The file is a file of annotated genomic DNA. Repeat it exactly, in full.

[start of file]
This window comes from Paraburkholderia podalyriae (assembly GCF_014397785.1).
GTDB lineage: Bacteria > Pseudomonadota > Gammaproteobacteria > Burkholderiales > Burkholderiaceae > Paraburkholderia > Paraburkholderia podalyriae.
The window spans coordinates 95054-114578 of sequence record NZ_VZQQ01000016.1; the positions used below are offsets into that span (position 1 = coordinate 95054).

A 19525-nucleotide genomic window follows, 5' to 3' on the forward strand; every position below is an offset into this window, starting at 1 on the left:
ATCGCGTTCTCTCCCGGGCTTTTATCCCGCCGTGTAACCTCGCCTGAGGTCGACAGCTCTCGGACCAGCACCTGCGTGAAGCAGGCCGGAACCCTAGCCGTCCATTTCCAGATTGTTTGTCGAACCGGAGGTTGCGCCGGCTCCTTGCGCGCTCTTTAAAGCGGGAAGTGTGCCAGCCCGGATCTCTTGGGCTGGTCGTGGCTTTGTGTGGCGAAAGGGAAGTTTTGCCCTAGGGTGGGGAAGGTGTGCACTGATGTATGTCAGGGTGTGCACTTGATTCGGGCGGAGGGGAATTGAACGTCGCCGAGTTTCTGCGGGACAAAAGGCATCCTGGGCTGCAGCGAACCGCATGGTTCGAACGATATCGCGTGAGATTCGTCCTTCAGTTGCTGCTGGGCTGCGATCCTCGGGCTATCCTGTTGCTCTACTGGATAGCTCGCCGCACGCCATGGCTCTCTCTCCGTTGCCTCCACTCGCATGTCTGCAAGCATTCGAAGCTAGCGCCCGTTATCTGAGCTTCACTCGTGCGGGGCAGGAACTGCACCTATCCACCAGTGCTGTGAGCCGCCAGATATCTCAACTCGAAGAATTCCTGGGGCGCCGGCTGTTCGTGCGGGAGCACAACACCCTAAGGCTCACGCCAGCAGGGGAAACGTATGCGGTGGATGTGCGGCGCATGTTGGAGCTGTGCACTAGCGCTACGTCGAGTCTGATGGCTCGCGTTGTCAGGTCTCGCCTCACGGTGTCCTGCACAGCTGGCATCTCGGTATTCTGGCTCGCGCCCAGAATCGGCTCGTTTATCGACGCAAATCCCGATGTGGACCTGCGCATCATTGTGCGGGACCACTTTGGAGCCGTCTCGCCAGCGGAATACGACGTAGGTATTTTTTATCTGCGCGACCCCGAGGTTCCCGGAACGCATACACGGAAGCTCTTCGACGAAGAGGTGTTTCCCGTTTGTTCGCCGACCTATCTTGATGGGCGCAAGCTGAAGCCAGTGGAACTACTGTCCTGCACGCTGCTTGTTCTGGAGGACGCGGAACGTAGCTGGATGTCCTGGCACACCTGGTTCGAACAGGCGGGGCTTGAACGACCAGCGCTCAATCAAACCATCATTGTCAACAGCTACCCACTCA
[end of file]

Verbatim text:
This window comes from Paraburkholderia podalyriae (assembly GCF_014397785.1).
GTDB lineage: Bacteria > Pseudomonadota > Gammaproteobacteria > Burkholderiales > Burkholderiaceae > Paraburkholderia > Paraburkholderia podalyriae.
The window spans coordinates 95054-114578 of sequence record NZ_VZQQ01000016.1; the positions used below are offsets into that span (position 1 = coordinate 95054).

A 19525-nucleotide genomic window follows, 5' to 3' on the forward strand; every position below is an offset into this window, starting at 1 on the left:
ATCGCGTTCTCTCCCGGGCTTTTATCCCGCCGTGTAACCTCGCCTGAGGTCGACAGCTCTCGGACCAGCACCTGCGTGAAGCAGGCCGGAACCCTAGCCGTCCATTTCCAGATTGTTTGTCGAACCGGAGGTTGCGCCGGCTCCTTGCGCGCTCTTTAAAGCGGGAAGTGTGCCAGCCCGGATCTCTTGGGCTGGTCGTGGCTTTGTGTGGCGAAAGGGAAGTTTTGCCCTAGGGTGGGGAAGGTGTGCACTGATGTATGTCAGGGTGTGCACTTGATTCGGGCGGAGGGGAATTGAACGTCGCCGAGTTTCTGCGGGACAAAAGGCATCCTGGGCTGCAGCGAACCGCATGGTTCGAACGATATCGCGTGAGATTCGTCCTTCAGTTGCTGCTGGGCTGCGATCCTCGGGCTATCCTGTTGCTCTACTGGATAGCTCGCCGCACGCCATGGCTCTCTCTCCGTTGCCTCCACTCGCATGTCTGCAAGCATTCGAAGCTAGCGCCCGTTATCTGAGCTTCACTCGTGCGGGGCAGGAACTGCACCTATCCACCAGTGCTGTGAGCCGCCAGATATCTCAACTCGAAGAATTCCTGGGGCGCCGGCTGTTCGTGCGGGAGCACAACACCCTAAGGCTCACGCCAGCAGGGGAAACGTATGCGGTGGATGTGCGGCGCATGTTGGAGCTGTGCACTAGCGCTACGTCGAGTCTGATGGCTCGCGTTGTCAGGTCTCGCCTCACGGTGTCCTGCACAGCTGGCATCTCGGTATTCTGGCTCGCGCCCAGAATCGGCTCGTTTATCGACGCAAATCCCGATGTGGACCTGCGCATCATTGTGCGGGACCACTTTGGAGCCGTCTCGCCAGCGGAATACGACGTAGGTATTTTTTATCTGCGCGACCCCGAGGTTCCCGGAACGCATACACGGAAGCTCTTCGACGAAGAGGTGTTTCCCGTTTGTTCGCCGACCTATCTTGATGGGCGCAAGCTGAAGCCAGTGGAACTACTGTCCTGCACGCTGCTTGTTCTGGAGGACGCGGAACGTAGCTGGATGTCCTGGCACACCTGGTTCGAACAGGCGGGGCTTGAACGACCAGCGCTCAATCAAACCATCATTGTCAACAGCTACCCACTCA